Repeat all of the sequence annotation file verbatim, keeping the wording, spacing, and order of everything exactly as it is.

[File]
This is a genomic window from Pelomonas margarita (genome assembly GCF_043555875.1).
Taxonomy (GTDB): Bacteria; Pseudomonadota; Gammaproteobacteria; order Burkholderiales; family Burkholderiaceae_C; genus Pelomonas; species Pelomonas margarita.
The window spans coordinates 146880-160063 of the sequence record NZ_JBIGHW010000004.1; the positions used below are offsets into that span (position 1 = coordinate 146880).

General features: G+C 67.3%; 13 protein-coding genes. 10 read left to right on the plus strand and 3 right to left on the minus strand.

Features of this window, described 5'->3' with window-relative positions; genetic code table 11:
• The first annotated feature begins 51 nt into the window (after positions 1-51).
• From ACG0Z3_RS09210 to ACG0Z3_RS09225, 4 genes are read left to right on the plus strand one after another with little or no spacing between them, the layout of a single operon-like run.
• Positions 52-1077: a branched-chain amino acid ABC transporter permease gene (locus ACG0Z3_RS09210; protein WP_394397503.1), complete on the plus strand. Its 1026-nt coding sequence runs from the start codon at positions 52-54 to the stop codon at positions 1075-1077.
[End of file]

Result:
This is a genomic window from Pelomonas margarita (genome assembly GCF_043555875.1).
Taxonomy (GTDB): Bacteria; Pseudomonadota; Gammaproteobacteria; order Burkholderiales; family Burkholderiaceae_C; genus Pelomonas; species Pelomonas margarita.
The window spans coordinates 146880-160063 of the sequence record NZ_JBIGHW010000004.1; the positions used below are offsets into that span (position 1 = coordinate 146880).

General features: G+C 67.3%; 13 protein-coding genes. 10 read left to right on the plus strand and 3 right to left on the minus strand.

Features of this window, described 5'->3' with window-relative positions; genetic code table 11:
• The first annotated feature begins 51 nt into the window (after positions 1-51).
• From ACG0Z3_RS09210 to ACG0Z3_RS09225, 4 genes are read left to right on the plus strand one after another with little or no spacing between them, the layout of a single operon-like run.
• Positions 52-1077: a branched-chain amino acid ABC transporter permease gene (locus ACG0Z3_RS09210; protein WP_394397503.1), complete on the plus strand. Its 1026-nt coding sequence runs from the start codon at positions 52-54 to the stop codon at positions 1075-1077.